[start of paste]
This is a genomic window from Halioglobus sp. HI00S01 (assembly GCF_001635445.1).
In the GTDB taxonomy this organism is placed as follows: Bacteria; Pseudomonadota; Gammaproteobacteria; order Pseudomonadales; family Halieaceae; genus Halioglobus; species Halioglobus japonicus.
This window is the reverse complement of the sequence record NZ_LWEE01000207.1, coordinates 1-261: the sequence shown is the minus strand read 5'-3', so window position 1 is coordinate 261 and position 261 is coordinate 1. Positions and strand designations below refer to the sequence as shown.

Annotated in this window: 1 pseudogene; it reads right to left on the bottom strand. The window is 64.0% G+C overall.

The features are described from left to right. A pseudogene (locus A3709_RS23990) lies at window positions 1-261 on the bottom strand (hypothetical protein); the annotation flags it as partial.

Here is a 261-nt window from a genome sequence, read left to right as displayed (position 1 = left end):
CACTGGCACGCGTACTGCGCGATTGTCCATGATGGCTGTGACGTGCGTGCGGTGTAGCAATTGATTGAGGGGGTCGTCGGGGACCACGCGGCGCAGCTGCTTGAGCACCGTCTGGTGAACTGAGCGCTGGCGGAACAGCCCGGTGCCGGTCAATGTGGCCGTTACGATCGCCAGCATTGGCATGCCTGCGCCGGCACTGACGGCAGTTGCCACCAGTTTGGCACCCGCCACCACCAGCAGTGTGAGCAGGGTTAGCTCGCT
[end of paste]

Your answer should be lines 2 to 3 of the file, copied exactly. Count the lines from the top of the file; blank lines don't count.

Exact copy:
In the GTDB taxonomy this organism is placed as follows: Bacteria; Pseudomonadota; Gammaproteobacteria; order Pseudomonadales; family Halieaceae; genus Halioglobus; species Halioglobus japonicus.
This window is the reverse complement of the sequence record NZ_LWEE01000207.1, coordinates 1-261: the sequence shown is the minus strand read 5'-3', so window position 1 is coordinate 261 and position 261 is coordinate 1. Positions and strand designations below refer to the sequence as shown.